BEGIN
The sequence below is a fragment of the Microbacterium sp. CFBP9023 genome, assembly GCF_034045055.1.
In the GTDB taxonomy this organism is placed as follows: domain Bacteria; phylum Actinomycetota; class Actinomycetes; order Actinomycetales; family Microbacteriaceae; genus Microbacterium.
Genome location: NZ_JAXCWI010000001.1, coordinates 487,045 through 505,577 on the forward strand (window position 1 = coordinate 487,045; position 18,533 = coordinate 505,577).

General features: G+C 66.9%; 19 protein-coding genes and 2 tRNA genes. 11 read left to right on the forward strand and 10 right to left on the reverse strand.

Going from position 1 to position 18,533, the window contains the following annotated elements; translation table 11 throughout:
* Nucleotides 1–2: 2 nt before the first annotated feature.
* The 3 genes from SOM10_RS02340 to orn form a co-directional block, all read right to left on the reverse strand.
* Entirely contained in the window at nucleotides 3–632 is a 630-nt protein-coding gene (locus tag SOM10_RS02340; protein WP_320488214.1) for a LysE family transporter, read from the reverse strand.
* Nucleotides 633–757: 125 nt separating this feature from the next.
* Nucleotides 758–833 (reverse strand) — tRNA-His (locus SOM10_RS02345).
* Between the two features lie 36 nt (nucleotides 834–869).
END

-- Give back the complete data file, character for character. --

The sequence below is a fragment of the Microbacterium sp. CFBP9023 genome, assembly GCF_034045055.1.
In the GTDB taxonomy this organism is placed as follows: domain Bacteria; phylum Actinomycetota; class Actinomycetes; order Actinomycetales; family Microbacteriaceae; genus Microbacterium.
Genome location: NZ_JAXCWI010000001.1, coordinates 487,045 through 505,577 on the forward strand (window position 1 = coordinate 487,045; position 18,533 = coordinate 505,577).

General features: G+C 66.9%; 19 protein-coding genes and 2 tRNA genes. 11 read left to right on the forward strand and 10 right to left on the reverse strand.

Going from position 1 to position 18,533, the window contains the following annotated elements; translation table 11 throughout:
* Nucleotides 1–2: 2 nt before the first annotated feature.
* The 3 genes from SOM10_RS02340 to orn form a co-directional block, all read right to left on the reverse strand.
* Entirely contained in the window at nucleotides 3–632 is a 630-nt protein-coding gene (locus tag SOM10_RS02340; protein WP_320488214.1) for a LysE family transporter, read from the reverse strand.
* Nucleotides 633–757: 125 nt separating this feature from the next.
* Nucleotides 758–833 (reverse strand) — tRNA-His (locus SOM10_RS02345).
* Between the two features lie 36 nt (nucleotides 834–869).